Auckland Therapy Counselling and Psychotherapy

Getting The Most From Couples Therapy

This document is reproduced from Psychotherapy in Australia, volume 15, number 1, November 2008 with the permission of the authors, Ellyn Bader Ph.D. & Peter Pearson Ph.D., clinical psychologists, and the founders and directors of The Couples Institute in Menlo Park, California.

Introduction

This document is designed to help you get the most benefit from your couples therapy. The first section is on how to prepare for our sessions together. The second section is a summary of brief concepts about relationships and productive couples counselling.
As your therapist, my primary role is to help you improve your responses to each other without violating your core values or deeply held principles. Your job is to create your objectives for being in therapy. Like a good coach, my job is to help you realize them. I have many tools to help you become an effective partner, but they are best when you are clear about how you aspire to be.

Preparing for Sessions

The major aim of therapy is to increase your knowledge about yourself, your partner and the patterns of interaction between you. Therapy becomes effective as you apply new knowledge to break old ineffective patterns and develop better ones. The key tasks of couples therapy are to increase your clarity about:

  • the kind of life you want to build together and individually
  • the kind of partner you aspire to be so you can build the kind of life and relationship you want to create
  • your individual blocks to becoming the kind of partner you aspire to be
  • the skills and knowledge necessary to do the above tasks

What to Avoid in Sessions

A common, yet unproductive, pattern in couples therapy is to focus on whatever problem happens to be on someone’s mind at the moment. This reactive approach is ineffective to working things through.

The second unproductive pattern is for you to show up and say, “I don’t know what to talk about, do you?” While this blank slate approach may open some interesting doors, it is a disorganized, reactive hit or miss process.

The third major unproductive pattern is to discuss whatever fight you are in at the moment or whatever fight you had since our last meeting. Discussing these fights or arguments without a larger context of what you wish to learn from the experience is often an exercise in spinning your wheels. Over time, repeating these patterns will lead to the plaintive question, “Are we getting anywhere yet?” By the time that question is asked, the answer is painfully obvious.

What To Do Instead

You can’t create a flourishing relationship by only fixing what’s wrong. But it’s a start. To create sustained improvement in your relationship you need:

  • a vision of the life you want to build together and individually;
  • to strengthen appropriate attitudes and skills;
  • communication skills together as a team;
  • the motivation to persist; and
  • time to review progress.

Create what you desire

There will be some difficult trade-offs and tough choices for each person to create the relationship you desire. The first tradeoff will be time. It takes time to create a relationship that flourishes: time to be together, time to play, plan, coordinate, nurture, relax, hang out, family time, etc. This time will encroach on some other valuable areas - your personal or professional time.

The second tradeoff is energy. It takes effort to sustain improvement over time: staying conscious of making slow, gradual progress, remembering to be more respectful, more giving, more appreciative and so on. It takes effort to remember and act.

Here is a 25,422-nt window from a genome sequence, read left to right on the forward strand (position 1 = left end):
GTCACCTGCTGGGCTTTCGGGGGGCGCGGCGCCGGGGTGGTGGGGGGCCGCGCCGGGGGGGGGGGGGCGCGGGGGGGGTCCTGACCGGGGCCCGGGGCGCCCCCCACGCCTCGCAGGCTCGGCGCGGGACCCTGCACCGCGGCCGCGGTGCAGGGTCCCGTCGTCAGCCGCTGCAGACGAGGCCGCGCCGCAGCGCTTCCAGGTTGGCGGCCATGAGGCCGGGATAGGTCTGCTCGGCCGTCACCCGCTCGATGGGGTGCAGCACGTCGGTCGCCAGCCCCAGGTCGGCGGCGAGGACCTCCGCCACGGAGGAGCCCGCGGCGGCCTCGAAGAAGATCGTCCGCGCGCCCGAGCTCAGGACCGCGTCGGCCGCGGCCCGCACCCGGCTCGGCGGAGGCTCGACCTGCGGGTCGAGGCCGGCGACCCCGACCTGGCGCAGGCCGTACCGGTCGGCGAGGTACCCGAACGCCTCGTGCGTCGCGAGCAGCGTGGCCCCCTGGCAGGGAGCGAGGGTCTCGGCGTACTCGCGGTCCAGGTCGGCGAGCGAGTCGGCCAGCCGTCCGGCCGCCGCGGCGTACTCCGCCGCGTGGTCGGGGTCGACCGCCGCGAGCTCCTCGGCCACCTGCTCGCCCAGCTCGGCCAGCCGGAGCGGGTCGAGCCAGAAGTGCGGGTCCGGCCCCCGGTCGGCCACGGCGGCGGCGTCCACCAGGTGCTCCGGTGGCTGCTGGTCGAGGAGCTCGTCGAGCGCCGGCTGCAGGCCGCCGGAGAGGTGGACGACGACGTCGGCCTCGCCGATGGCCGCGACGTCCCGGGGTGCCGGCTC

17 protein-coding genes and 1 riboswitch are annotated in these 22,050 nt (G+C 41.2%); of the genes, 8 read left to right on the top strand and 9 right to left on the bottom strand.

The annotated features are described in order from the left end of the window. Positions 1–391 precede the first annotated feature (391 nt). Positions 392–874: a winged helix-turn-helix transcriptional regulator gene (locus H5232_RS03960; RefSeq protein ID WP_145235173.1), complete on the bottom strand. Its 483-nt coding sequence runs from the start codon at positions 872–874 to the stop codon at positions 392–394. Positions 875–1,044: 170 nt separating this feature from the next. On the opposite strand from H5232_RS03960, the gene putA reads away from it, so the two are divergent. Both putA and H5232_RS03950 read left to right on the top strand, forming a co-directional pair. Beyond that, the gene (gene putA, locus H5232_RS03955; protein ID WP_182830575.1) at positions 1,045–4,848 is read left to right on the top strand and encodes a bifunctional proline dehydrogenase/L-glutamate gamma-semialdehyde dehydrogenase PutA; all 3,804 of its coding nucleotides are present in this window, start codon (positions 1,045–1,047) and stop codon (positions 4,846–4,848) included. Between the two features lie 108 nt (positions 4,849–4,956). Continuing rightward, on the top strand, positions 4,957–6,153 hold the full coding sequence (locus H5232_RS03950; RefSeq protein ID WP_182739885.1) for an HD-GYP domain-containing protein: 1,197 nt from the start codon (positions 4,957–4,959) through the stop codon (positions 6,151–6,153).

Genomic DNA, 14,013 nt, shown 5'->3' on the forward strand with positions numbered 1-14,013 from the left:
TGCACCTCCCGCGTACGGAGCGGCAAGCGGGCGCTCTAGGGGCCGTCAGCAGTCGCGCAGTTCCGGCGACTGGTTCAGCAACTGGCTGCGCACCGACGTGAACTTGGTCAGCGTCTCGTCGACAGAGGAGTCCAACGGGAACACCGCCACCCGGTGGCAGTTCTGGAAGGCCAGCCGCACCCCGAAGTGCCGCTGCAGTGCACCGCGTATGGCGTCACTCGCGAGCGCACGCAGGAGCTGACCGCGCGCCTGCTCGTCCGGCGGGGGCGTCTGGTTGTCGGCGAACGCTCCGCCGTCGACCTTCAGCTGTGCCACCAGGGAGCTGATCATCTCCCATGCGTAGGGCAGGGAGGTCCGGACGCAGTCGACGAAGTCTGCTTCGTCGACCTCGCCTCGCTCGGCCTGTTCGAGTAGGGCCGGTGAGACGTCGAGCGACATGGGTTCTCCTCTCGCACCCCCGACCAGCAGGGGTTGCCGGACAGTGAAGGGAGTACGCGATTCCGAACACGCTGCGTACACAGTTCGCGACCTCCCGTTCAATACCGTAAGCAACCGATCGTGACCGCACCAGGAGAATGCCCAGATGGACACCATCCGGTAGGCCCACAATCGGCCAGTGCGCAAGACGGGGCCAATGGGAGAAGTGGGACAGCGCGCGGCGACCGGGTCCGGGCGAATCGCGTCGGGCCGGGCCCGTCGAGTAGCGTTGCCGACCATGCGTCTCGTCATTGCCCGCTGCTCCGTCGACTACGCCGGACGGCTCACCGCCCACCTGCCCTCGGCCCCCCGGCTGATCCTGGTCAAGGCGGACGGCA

The third compromise is comfort. You’ll give up some emotional comfort by going out on a limb to try novel ways of thinking or doing things. It will be uncomfortable to listen with curiosity instead of butting in, and to speak up instead of becoming resentfully compliant or withdrawing. In the beginning, there will be emotional risk-taking action, but you will never explore different worlds if you always keep sight of the shoreline.

There is one more tradeoff that’s even more difficult for some people: improving your reaction to problems. For example, if one of you is hypersensitive to criticism, and the other is hypersensitive to feeling ignored, it will take effort from each of you to improve your sensitivity instead of hoping the other will stop ignoring or criticizing.

Sustained effort

In all these areas, there is a conflict between short-term gratification and the long-term goal of creating a satisfying relationship. The blunt reality is that, in an interdependent relationship, each person must make and effort to achieve a sustained improvement. It is like pairs figure skating - one person cannot make most of the effort and still create an exceptional team. A more powerful approach is for each person to do the following before each session:

  • reflect on your objectives for being in therapy
  • think about your next step that supports or relates to your larger objectives for the kind of relationship you wish to create, or the partner you aspire to become. This reflection takes some effort. Few people would call an important meeting and then say, “Well, I don’t have anything to bring up, does anyone else have anything on their agenda?” Your preparation will pay high dividends.

Important Concepts for Relationships

The following ideas can help identify areas of focus or stimulate discussion between you and your partner between meetings:

Attitude is Key

When it comes to improving your relationship, your attitude toward change is more important than what action to take. What to do and how to do it can often be identified easily. The real challenge is why you don’t do it. How to think differently about a problem is often more effective than just trying to figure out what action to take. Your partner is quite limited in his/her ability to respond to you. You are quite limited in your ability to respond to your partner. Accepting this is a huge step into maturity.